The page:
Simple Acts of Compassion Create Connection

Love your neighbor as yourself. Do unto others as you would have them do unto you. Many of the wisdom traditions use a version of the Golden Rule. This rule or guideline stresses compassion. 

 

I think back to when I was a child growing up in the ’70s and ’80s and the problems I felt were in my life. The issues of friendships, where to go to eat on a Saturday night (Pizza Hut, of course), and what to do when I felt there was nothing to do. I usually didn’t know about a party until after the fact. If my friends decided to go to the movies and I wasn’t home to pick up the phone, my friends left me to find my own entertainment. 

 

It’s different today for the younger generation. Teens today have instant notifications, instant invitations, or instant connections, all through the little device in their hands. Yet is it really what they want or need? There are reports of young people feeling disconnected and lonely among the ability to connect instantly.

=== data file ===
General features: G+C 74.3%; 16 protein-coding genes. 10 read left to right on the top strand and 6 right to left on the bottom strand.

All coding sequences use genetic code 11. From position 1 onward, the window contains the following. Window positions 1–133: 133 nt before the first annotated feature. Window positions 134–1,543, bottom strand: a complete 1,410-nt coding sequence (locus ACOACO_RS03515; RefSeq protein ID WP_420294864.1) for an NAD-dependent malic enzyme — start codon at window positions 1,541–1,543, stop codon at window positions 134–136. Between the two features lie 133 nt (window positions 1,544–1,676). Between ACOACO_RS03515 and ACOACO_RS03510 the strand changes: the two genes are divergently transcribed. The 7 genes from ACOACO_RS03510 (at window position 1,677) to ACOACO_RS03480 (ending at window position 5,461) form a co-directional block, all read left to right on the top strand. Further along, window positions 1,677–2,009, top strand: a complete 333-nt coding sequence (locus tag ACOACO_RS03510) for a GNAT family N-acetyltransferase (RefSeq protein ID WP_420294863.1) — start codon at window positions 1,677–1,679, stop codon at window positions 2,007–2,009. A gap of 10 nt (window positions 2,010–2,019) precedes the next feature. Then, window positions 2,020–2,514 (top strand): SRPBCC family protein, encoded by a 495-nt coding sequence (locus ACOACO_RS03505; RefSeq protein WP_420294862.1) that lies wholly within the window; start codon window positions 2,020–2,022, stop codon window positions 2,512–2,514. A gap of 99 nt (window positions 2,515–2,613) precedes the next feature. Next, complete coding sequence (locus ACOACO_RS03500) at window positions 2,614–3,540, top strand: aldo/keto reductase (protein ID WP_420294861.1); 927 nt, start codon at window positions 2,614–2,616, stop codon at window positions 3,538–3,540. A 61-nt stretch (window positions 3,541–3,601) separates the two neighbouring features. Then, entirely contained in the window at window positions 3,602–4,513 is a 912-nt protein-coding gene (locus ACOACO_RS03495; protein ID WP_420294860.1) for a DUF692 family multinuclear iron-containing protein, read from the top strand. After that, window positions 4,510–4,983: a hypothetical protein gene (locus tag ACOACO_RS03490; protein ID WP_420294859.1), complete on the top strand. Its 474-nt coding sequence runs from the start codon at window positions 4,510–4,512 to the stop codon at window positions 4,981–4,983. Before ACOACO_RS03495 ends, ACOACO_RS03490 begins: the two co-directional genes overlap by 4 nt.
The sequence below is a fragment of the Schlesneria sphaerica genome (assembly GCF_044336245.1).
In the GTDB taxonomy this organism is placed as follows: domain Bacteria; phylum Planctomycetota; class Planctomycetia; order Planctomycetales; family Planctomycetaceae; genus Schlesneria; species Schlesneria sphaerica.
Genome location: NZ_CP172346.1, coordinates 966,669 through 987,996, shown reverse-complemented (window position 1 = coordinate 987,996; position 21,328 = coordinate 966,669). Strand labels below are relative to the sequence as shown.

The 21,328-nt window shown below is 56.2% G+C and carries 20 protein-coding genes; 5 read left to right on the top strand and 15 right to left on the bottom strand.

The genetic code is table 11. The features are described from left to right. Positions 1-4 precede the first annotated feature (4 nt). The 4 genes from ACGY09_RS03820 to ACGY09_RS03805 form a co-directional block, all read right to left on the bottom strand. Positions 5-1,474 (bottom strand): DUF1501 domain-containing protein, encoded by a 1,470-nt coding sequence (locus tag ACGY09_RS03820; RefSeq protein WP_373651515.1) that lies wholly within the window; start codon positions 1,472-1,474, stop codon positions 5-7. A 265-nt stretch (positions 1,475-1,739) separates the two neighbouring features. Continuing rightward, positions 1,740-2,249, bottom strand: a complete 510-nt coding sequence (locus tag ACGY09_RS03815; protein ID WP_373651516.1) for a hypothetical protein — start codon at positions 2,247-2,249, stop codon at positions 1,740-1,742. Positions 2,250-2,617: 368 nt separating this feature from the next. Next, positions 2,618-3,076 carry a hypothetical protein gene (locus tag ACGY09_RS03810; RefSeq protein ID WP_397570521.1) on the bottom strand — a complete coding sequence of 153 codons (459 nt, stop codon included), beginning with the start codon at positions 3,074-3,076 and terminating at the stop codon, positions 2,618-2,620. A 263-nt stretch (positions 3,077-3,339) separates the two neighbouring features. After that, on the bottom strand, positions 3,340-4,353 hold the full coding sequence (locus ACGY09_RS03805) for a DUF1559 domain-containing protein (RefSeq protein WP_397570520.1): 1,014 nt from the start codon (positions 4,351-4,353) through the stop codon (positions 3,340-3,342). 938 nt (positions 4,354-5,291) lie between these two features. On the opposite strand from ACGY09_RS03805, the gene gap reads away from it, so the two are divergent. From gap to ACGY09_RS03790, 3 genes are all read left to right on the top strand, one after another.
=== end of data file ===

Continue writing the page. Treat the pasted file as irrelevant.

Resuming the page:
Even though my teen years are so much different from my children’s, I can still have compassion for this generation’s young people because of an essential shared human experience. The needs of belonging, connection, and to matter are a few of the needs I can relate to, even though I am an “old” person. 

 

I have worked in the area of social and emotional learning for over 16 years. Over those years, I have learned that building a connection with a caring, capable, and compassionate adult is essential in a young person’s life – an adult who will listen and make a serious attempt to understand.